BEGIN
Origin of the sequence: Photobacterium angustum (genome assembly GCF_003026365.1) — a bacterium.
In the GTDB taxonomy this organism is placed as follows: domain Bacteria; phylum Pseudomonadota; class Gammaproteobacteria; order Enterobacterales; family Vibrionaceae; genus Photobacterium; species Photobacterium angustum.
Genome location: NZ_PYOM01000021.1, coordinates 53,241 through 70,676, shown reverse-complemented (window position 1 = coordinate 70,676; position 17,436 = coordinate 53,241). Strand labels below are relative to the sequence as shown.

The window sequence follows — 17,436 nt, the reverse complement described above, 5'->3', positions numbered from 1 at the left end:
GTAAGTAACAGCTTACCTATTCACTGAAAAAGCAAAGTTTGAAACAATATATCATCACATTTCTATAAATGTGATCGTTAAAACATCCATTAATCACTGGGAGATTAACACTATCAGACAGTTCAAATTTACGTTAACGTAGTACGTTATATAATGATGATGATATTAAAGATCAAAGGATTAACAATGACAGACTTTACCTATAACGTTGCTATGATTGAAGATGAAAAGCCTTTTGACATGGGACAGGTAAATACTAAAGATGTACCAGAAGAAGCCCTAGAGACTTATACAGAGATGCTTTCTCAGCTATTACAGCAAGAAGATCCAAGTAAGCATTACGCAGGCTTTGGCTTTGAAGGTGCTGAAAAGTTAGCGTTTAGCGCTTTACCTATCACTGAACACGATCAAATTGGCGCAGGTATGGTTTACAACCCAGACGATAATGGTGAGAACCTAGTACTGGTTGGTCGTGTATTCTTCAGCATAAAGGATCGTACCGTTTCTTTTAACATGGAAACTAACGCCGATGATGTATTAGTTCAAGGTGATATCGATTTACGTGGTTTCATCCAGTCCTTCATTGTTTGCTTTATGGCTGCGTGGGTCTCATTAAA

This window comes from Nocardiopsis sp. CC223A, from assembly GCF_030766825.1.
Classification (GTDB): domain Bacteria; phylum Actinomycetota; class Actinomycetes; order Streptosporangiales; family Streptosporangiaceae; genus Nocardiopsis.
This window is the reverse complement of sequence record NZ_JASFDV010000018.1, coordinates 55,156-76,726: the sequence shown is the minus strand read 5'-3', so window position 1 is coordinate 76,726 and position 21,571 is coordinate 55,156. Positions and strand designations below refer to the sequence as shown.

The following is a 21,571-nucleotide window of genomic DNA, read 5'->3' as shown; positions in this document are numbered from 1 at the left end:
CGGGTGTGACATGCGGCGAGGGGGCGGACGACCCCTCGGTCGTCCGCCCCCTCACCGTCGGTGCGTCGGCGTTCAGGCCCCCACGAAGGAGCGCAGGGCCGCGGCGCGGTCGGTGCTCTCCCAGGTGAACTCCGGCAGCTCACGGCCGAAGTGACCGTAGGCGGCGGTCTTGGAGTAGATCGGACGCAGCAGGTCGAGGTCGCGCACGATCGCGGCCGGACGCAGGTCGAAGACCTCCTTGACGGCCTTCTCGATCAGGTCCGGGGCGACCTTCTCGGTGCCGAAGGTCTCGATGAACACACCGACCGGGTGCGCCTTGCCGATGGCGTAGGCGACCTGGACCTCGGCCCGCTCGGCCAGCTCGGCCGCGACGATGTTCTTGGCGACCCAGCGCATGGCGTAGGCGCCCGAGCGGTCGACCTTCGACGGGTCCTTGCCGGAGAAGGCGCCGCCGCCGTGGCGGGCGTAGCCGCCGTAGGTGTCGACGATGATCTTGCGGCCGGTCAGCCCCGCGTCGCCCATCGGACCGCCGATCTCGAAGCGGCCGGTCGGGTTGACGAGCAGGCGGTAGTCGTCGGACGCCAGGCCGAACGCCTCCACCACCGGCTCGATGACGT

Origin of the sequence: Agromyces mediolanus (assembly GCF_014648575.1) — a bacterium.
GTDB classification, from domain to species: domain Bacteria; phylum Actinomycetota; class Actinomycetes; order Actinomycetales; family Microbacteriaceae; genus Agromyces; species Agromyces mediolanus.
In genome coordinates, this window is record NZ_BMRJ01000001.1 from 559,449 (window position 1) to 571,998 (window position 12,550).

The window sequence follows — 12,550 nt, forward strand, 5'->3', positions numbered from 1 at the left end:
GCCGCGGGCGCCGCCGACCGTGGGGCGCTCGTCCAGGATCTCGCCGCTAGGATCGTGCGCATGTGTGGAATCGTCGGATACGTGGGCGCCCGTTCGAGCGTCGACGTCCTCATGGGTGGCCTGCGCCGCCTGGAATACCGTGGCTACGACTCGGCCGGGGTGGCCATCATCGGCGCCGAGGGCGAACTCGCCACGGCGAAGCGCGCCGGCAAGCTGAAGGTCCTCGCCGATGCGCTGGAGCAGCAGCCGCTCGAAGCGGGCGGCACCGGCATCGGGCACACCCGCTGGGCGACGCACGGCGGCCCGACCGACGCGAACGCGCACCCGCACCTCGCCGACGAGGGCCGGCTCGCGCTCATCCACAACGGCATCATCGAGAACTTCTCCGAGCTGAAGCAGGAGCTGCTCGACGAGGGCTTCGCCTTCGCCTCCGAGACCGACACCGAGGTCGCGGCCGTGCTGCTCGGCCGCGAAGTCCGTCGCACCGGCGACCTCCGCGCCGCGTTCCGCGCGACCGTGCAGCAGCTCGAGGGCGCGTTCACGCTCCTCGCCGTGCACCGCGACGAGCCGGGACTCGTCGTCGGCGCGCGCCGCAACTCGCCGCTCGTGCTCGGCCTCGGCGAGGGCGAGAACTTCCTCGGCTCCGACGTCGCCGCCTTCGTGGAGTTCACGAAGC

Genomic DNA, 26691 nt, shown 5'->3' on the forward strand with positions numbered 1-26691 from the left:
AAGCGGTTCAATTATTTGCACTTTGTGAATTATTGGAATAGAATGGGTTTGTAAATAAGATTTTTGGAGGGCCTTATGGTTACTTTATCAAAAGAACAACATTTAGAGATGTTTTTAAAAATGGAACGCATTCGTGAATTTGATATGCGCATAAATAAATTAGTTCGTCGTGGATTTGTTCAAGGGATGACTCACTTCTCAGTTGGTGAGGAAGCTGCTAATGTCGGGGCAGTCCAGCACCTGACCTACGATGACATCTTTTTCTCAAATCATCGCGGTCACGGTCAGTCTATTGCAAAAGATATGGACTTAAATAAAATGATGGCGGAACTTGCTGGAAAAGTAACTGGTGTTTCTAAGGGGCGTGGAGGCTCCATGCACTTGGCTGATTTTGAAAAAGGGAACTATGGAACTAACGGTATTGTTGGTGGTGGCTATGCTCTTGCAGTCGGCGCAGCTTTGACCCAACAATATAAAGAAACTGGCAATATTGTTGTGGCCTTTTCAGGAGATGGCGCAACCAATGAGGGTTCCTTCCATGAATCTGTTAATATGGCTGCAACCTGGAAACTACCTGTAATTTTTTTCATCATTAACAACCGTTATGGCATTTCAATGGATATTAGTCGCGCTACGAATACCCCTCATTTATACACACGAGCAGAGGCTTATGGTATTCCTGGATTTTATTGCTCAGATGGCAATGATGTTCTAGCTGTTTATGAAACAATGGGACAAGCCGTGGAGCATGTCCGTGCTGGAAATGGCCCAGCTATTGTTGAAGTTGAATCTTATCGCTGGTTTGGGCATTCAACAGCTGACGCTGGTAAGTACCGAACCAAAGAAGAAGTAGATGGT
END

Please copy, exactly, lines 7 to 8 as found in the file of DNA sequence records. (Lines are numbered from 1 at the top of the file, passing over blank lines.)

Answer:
Classification (GTDB): domain Bacteria; phylum Actinomycetota; class Actinomycetes; order Streptosporangiales; family Streptosporangiaceae; genus Nocardiopsis.
This window is the reverse complement of sequence record NZ_JASFDV010000018.1, coordinates 55,156-76,726: the sequence shown is the minus strand read 5'-3', so window position 1 is coordinate 76,726 and position 21,571 is coordinate 55,156. Positions and strand designations below refer to the sequence as shown.